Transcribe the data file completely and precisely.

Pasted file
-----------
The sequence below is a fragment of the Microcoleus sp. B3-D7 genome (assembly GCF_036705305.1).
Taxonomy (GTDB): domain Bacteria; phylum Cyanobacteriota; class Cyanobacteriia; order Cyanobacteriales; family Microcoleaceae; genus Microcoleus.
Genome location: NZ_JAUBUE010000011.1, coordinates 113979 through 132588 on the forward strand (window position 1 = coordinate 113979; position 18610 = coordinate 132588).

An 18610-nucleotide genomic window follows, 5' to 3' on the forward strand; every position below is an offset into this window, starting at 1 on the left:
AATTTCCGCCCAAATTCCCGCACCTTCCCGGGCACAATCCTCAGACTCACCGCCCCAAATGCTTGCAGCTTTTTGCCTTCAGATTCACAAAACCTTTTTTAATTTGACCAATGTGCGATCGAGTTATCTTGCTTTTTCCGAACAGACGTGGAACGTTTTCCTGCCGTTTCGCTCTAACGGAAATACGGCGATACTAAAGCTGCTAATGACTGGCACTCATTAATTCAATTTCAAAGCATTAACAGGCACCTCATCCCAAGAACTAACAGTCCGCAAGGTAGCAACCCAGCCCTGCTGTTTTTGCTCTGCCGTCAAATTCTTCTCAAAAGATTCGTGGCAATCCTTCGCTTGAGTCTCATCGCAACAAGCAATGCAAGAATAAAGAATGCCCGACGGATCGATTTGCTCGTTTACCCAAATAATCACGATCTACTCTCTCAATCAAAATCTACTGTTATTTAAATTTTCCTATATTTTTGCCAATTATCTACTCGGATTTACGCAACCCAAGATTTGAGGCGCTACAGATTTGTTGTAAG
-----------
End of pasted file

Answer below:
The sequence below is a fragment of the Microcoleus sp. B3-D7 genome (assembly GCF_036705305.1).
Taxonomy (GTDB): domain Bacteria; phylum Cyanobacteriota; class Cyanobacteriia; order Cyanobacteriales; family Microcoleaceae; genus Microcoleus.
Genome location: NZ_JAUBUE010000011.1, coordinates 113979 through 132588 on the forward strand (window position 1 = coordinate 113979; position 18610 = coordinate 132588).

An 18610-nucleotide genomic window follows, 5' to 3' on the forward strand; every position below is an offset into this window, starting at 1 on the left:
AATTTCCGCCCAAATTCCCGCACCTTCCCGGGCACAATCCTCAGACTCACCGCCCCAAATGCTTGCAGCTTTTTGCCTTCAGATTCACAAAACCTTTTTTAATTTGACCAATGTGCGATCGAGTTATCTTGCTTTTTCCGAACAGACGTGGAACGTTTTCCTGCCGTTTCGCTCTAACGGAAATACGGCGATACTAAAGCTGCTAATGACTGGCACTCATTAATTCAATTTCAAAGCATTAACAGGCACCTCATCCCAAGAACTAACAGTCCGCAAGGTAGCAACCCAGCCCTGCTGTTTTTGCTCTGCCGTCAAATTCTTCTCAAAAGATTCGTGGCAATCCTTCGCTTGAGTCTCATCGCAACAAGCAATGCAAGAATAAAGAATGCCCGACGGATCGATTTGCTCGTTTACCCAAATAATCACGATCTACTCTCTCAATCAAAATCTACTGTTATTTAAATTTTCCTATATTTTTGCCAATTATCTACTCGGATTTACGCAACCCAAGATTTGAGGCGCTACAGATTTGTTGTAAG